Founded in 1990, Pompeu Fabra University (17th) heads a strong list from Spain. Rolf Tarrach, president of the University of Luxembourg, who chaired an international panel of experts that last year evaluated Spain's "University Strategy 2015", says: "Pompeu has been successful because it was a priority of the Catalan government to set up a top university by taking advantage of Catalans in the academic diaspora, such as (the economists) Andreu Mas-Colell and Jordi Gali, and by hiring good scholars from other Spanish institutions offering better conditions."
Taiwan is another country to have benefited from recent attention. Five of its institutions - all founded in the 1970s or 1980s - feature in the 100 Under 50, headed by National Sun Yat-Sen University in joint 30th place.
Angela Yung Chi Hou, dean of the Office of Research and Development at the Higher Education Evaluation and Accreditation Council of Taiwan, says that Taiwan's success can be attributed to a concerted government drive in the 2000s to enhance its universities after dramatic expansion in the 1990s, characterised by compulsory external quality assurance and focused, competitive investment.
All five of Taiwan's institutions in the 100 Under 50 have received grants under government excellence initiatives, she says, and they have all gained from "governmental competitive funding policy, sufficient funding from government and industry, and an efficient management team with a focused and strategic plan and a clear educational goal".
The US - which overwhelmingly dominates the traditional league table - has nine institutions in the 100 Under 50, led by two later additions to the University of California system - UC Irvine (fourth) and UC Santa Cruz (seventh) - both founded in 1965. As Philip Altbach, director of the Center for International Higher Education at Boston College, points out: "The US was the first country to create a mass higher education system and the first to think seriously about a differentiated academic system - thus, its 'new' research universities are probably older than those in countries that created mature academic systems later."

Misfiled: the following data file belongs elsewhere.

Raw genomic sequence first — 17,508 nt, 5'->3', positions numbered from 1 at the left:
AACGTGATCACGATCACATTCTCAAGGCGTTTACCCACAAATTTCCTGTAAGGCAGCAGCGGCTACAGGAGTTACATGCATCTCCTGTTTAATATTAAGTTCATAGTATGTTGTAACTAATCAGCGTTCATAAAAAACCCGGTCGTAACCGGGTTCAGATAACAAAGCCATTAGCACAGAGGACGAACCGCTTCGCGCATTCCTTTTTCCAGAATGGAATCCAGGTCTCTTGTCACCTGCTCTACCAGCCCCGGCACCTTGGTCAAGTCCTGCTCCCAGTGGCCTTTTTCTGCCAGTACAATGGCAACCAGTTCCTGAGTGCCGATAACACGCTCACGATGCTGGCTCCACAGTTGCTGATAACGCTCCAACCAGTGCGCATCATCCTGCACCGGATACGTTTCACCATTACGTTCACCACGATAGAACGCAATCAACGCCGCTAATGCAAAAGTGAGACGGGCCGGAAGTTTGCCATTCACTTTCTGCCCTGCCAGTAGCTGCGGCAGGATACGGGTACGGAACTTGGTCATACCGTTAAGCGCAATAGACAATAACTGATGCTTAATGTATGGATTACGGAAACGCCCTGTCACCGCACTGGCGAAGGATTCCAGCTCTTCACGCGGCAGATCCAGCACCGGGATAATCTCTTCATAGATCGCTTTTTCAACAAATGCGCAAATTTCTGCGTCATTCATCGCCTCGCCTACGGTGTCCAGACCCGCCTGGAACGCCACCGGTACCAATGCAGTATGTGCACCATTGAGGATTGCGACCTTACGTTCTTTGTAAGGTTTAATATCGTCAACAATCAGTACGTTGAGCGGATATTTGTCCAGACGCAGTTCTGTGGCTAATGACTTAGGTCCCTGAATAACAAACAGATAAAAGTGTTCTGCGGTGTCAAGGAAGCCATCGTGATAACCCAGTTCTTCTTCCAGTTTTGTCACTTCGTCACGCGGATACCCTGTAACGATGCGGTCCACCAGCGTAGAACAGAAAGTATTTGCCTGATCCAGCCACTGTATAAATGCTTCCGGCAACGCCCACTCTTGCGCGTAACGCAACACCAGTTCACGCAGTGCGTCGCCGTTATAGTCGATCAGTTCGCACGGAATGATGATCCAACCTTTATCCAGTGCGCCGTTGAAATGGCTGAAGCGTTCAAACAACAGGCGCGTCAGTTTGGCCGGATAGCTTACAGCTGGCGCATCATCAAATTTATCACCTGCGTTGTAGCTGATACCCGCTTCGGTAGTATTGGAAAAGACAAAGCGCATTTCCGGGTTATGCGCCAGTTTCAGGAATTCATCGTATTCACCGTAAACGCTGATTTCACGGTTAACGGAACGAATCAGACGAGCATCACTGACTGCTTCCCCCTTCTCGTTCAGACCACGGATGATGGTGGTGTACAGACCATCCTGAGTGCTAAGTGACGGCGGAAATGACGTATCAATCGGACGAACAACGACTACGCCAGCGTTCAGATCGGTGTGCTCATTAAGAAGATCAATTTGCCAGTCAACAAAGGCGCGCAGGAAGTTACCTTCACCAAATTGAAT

Despite the success of Spain and Taiwan, for Marginson, the traditional elite from all over the world will continue to remain just that in terms of global status.
"Status in higher education is a zero-sum competition. Top-prestige institutions tend to hold their position over very long time spans - much more than in markets for, say, car manufacturing or computers - because their status is reproductive: prestige builds research capacity and elite student support, which builds prestige and research capacity, and so on.
"New elite institutions cannot break in through market competition alone. Frankly, that's an ideological fantasy that can only be advocated by someone who does not understand how status markets work. Breakthrough universities only ever do so if they receive special help. This does happen sometimes, but they can only take off on the basis of selective concentrated investments on a large scale, sustained for long enough. Good leadership helps, but they must have special resources."
But Matt Robb, senior principal at consulting firm The Parthenon Group, is adamant that the THE 100 Under 50 means that the established elite must tread carefully.
"There are some extremely prestigious European universities whose actual research impact is quite low," he says. "If you think that some of the oldest universities in the world are based in Italy, their impact on the rankings is marginal. Money matters more than age, potentially a lot more.
"It would be hard to imagine that Oxford, Cambridge, Harvard, Yale or MIT are going to struggle in the short term - something catastrophic would have to happen for that to take place. But continental universities offer a very clear warning to complacent Anglo-Western universities that if they don't continue to do top-quality work and don't continue to attract research money, then it will become very difficult for them."
He concludes with an important warning against complacency: "I'm sure Oxford, Cambridge and the Sorbonne believed they had an in-built advantage over the hick upstart US institutions Harvard and Yale when they first emerged...
"Today, you would have to believe the Western universities had a permanent built-in structural edge not found [elsewhere] to believe that they can stop new universities from breaking through."